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The best videos in American Sign Language for receptive practice
"The Gift of the Magi" is a short story, written by O.Henry (a pen name for William Sydney Porter), about a young married couple and how they deal with the challenge of buying secret Christmas gifts for each other with very little money. The plot and its "twist ending" are well-known, and the ending is generally considered an example of comic irony.
From Ruth Anna: I like bits and pieces of this translation, but when I get a chance to do it again, I want to do the last 5 minutes very differently.
Darlene is a deaf Australian woman sharing how to introduce literacy to her hearing child.
From her YouTUBE post:
It’s about how to read a book to your baby using sign language. This was a main question I've been asked on how to do that with deaf and hearing babies using sign language. Basically, using body, visual props, simple signs and some basic noises, the baby follows you easily n interact in his way. Already recognized about 10 signs consistently at the age of nearly 4 months old. Transcript provided below.
Hello I'm Darlene, and this is my baby – his name’s Torben. He is nearly 4 months old now. For past a month, I’ve started to sign the story from a book – just signing. He loves to watch me signing, as well as others too. He started to watch at the age of 2 months old, and really enjoyed watching people signing. I do not know if he understood or relate to anything we signed to him but there’s the exposure for him.
I wanted to show you how I interact with Torben on a book that we read together everyday. (to Torben) are you ready to read the book? Yes! The book is called “Farm Babies” by Rod Campbell. NOTE – Torben is a hearing baby, so I use some noises to keep focus on – he prefers visuals over noises though.
Those inside the brackets are the actions I did with Torben. (Taps on the book and waited for Torben to see the book and back to me before I started.) Farm (rub on tum as a sign for farm) animals… Yea! Let’s go for a walk and have a look (fingers walking up from his tum to shoulder). Look there – go for a walk and have a look (this time I added look on his cheek for LOOK).
Have a look what is that (with appropriate facial expression for questioning and finger guiding the tail on book). Oh! A cow, moo! (then on Torben’s head, cow and moo). Go for a walk and have a look. Ah! Sheep, baa! (on his head, sheep and on his tum – baa baa). Go for a walk and have a look. Ohh! Dog! (tapping on his leg twice and WOOF, using his hand, then a little action with fingers flicking his cheek as dog would lick – we have a dog here who do that to him so this is a good association to use.)
Go for a walk and have a look. Ahh! A rabbit, rabbit (on his head, then little hops all over his body before a bop on his nose.) Go for a walk and have a look. Oh. Pig OINK OINK (then on his nose Pig and oink, before squeeze his tum with more oink for variety.) Go for a walk and have a look. Ah! Ducks! Quack quack (this is his favourite – ‘quack, quack’ on his lips – this is tricky, but babies would do opposite and will self-correct later with better spatial awareness.) Go for a walk and have a look. Oh! Chooks BOK BOK BOK (same as above with index finger and thumb – bok bok, then ‘peck’ on his body.)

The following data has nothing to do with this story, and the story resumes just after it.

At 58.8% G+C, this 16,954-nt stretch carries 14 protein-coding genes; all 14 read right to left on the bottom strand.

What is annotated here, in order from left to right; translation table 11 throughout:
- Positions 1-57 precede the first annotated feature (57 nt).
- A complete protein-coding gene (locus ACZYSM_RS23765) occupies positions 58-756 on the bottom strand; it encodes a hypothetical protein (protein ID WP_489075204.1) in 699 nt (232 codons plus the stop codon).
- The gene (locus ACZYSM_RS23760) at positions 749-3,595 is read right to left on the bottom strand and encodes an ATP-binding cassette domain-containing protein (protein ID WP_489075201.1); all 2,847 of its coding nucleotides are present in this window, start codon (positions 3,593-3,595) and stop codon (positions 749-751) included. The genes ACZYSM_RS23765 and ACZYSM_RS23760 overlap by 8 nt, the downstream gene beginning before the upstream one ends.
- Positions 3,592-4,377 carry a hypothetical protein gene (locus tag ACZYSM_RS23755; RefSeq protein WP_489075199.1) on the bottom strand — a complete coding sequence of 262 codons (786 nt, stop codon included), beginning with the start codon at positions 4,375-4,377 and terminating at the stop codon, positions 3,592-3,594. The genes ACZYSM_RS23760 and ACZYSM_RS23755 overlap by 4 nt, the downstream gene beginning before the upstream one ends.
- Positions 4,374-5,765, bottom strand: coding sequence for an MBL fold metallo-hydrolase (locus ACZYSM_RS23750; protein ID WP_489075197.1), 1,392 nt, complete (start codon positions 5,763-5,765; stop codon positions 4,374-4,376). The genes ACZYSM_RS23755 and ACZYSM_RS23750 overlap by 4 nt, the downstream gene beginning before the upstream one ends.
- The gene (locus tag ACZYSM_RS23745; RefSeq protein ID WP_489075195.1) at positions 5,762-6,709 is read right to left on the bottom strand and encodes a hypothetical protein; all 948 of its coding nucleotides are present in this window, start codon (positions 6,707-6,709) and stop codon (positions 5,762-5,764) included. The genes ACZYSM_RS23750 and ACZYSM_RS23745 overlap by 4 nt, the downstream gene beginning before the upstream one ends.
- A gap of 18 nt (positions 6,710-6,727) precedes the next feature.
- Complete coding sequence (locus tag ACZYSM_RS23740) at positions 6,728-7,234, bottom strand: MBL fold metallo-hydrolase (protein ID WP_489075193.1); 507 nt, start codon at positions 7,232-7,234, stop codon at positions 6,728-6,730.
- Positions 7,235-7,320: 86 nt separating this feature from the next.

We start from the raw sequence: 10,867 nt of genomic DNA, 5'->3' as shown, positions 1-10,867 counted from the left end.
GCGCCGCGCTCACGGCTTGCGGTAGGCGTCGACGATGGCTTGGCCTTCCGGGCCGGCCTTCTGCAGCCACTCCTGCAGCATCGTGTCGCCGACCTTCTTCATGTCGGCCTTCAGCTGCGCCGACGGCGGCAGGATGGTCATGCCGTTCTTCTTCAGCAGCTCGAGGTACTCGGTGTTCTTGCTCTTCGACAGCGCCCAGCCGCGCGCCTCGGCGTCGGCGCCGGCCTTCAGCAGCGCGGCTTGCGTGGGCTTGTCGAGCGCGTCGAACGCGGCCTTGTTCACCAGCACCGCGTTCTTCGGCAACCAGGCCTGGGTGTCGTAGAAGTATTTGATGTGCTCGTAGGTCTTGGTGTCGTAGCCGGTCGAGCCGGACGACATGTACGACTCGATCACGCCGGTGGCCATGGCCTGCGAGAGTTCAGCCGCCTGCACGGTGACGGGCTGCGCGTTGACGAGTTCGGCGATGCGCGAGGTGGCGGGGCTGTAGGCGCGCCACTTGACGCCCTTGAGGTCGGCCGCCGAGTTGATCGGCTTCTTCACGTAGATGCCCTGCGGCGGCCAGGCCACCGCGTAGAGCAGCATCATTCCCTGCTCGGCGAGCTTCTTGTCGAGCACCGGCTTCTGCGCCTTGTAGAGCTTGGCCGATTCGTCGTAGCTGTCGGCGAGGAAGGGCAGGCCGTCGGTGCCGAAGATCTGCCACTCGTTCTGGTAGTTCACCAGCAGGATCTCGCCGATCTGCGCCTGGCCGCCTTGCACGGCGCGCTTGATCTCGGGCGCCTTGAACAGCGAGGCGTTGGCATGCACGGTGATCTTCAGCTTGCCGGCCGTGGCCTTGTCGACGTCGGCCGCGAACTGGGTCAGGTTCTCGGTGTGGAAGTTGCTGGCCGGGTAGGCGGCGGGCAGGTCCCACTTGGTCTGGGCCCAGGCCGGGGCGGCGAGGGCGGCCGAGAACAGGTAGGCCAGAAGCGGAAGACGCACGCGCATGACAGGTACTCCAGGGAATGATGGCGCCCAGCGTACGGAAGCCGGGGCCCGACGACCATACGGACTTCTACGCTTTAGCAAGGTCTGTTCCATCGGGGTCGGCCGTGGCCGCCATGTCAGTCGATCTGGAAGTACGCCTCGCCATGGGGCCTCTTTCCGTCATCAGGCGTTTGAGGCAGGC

Yea… (Closes book) Oh finished the book. The reason why I am doing this is to show how to associate the signs, visual props, vocalisations and physical touches and incorporate them all into the book reading activity with the baby. This encourages the interaction between parent and baby, maintain eye contact and still allow dialogue and actions in order – babies acquired sign language in this way faster… as they understand more by association, especially when using the physical cues and repetitions.
Torben, for the last 2 months, has started to recognise some signs. Starting with POO and FEED, then added more signs over the time, around 5-6 signs. Such as: FEED/FOOD, BED, POO, NAPPY, BATH, CAR, DOG, BOOK, (what more do you know… ah) CLOTHING.
That’s it for now I think. So, the idea is to build up on the association of language with body as cues for locations and movements to encourage language acquisition and development for both deaf and hearing babies using sign language. Hope that helps? Thanks bye.
Ophelia's Madness Monologue in ASL version by Miranda Medugno. The scenario is in Hamlet, ACT IV, SCENE V.
Acknowledgement from Miranda:
I couldn't have done this without two different groups: Gallaudet Theatre Arts Department's Hamlet Production and the translation team in 2012. Gallaudet University's ASL 709 course, which focuses on Media that heavily includes the film shooting and editing. The director for Hamlet was Ethan Sinnott and the teachers for ASL 709 was Wayne Betts, Jr., Brandon Hill, and David Davenport.